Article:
• verb to prepare tea or coffee for drinking by infusing it to develop its flavour, or to infuse in order to develop flavour
  • verb to make beer or similar alcoholic drinks by a process of steeping, boiling, and fermenting grain with hops, sugar, and other ingredients


  • noun beer or a drink of beer. A word used by northern British drinkers (usually without the indefinite article) and by American college students (usually in the form ‘a brew’).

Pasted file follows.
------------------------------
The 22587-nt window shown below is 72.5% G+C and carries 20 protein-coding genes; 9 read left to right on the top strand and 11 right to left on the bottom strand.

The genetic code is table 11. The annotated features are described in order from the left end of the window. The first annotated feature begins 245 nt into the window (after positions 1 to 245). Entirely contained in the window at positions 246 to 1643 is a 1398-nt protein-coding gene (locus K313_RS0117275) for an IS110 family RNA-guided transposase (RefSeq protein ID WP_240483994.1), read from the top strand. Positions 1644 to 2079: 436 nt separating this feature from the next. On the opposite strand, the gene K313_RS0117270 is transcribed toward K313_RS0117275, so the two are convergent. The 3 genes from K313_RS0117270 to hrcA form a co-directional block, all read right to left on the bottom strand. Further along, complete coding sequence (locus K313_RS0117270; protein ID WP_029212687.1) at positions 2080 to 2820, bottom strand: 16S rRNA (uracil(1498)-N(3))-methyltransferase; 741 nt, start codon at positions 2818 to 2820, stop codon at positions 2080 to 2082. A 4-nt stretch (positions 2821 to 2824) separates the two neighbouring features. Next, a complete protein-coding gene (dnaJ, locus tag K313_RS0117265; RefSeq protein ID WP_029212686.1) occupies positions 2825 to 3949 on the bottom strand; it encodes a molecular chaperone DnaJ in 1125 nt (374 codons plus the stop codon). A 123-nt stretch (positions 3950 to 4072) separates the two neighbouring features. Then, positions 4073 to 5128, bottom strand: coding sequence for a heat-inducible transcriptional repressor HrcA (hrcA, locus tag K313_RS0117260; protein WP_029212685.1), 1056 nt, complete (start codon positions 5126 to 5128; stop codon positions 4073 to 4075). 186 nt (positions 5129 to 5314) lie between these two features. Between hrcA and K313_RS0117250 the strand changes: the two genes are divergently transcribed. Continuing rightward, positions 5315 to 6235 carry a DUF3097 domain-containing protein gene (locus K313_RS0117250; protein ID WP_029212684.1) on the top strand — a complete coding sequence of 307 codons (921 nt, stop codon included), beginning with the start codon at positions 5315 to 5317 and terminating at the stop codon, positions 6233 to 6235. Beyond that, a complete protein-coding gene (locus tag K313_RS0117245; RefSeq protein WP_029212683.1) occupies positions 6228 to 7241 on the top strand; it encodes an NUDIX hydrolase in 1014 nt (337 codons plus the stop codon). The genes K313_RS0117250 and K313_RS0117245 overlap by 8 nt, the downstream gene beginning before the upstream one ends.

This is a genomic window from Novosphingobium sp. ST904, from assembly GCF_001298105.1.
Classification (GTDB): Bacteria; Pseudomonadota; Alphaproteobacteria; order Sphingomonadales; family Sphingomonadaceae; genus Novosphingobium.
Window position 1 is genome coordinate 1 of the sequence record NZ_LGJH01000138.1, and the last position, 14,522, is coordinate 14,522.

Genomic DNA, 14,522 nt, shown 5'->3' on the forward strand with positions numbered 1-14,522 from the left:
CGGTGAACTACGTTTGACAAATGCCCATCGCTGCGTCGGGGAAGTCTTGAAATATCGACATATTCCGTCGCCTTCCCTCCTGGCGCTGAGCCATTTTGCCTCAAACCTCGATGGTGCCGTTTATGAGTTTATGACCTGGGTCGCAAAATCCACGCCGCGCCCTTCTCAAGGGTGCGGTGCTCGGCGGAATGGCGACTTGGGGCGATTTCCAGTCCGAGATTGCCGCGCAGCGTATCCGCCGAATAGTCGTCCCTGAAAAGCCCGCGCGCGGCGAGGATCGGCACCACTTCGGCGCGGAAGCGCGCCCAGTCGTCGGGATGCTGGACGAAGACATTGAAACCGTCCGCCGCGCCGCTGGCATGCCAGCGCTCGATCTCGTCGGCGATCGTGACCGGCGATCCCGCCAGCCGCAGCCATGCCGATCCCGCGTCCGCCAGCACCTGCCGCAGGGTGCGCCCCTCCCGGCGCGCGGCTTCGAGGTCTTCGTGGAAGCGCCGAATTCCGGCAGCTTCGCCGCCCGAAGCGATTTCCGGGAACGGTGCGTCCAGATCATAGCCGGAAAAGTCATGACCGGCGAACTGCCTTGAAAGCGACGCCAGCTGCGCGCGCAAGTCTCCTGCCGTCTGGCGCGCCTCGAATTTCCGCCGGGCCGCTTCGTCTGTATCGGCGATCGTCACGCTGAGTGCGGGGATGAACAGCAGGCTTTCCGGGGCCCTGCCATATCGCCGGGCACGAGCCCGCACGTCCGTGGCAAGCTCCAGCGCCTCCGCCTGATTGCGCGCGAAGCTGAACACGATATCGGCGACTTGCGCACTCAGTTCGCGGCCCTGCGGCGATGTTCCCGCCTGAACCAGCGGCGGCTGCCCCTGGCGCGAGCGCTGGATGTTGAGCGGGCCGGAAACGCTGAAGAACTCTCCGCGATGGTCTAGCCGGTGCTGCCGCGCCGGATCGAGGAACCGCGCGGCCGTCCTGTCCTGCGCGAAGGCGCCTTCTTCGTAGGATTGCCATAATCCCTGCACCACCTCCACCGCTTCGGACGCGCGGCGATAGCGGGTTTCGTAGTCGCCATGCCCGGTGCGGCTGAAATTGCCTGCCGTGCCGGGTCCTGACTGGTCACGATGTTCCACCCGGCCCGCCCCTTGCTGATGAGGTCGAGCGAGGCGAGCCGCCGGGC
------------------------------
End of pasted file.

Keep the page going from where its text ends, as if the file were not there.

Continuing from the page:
• noun tea. A term popular in institutions, especially in the 1950s.


  • noun liquid which has been brewed
  • verb to make tea

Origin & History of “brew”

The ancestral meaning of brew has basically to do with ‘heat’. It comes from an Indo-European base *bhreu- or *bhru, which is also the source of Latin fervēre ‘boil’, from which we get fervent, ferment, and the second syllable of comfrey. Broth and possibly bread can be traced back to the same Indo-European base, and some etymologists have linked it with burn. To ‘brew’ was thus originally something like ‘make a drink by boiling’, ‘fermentation’ being a secondary but connected connotation.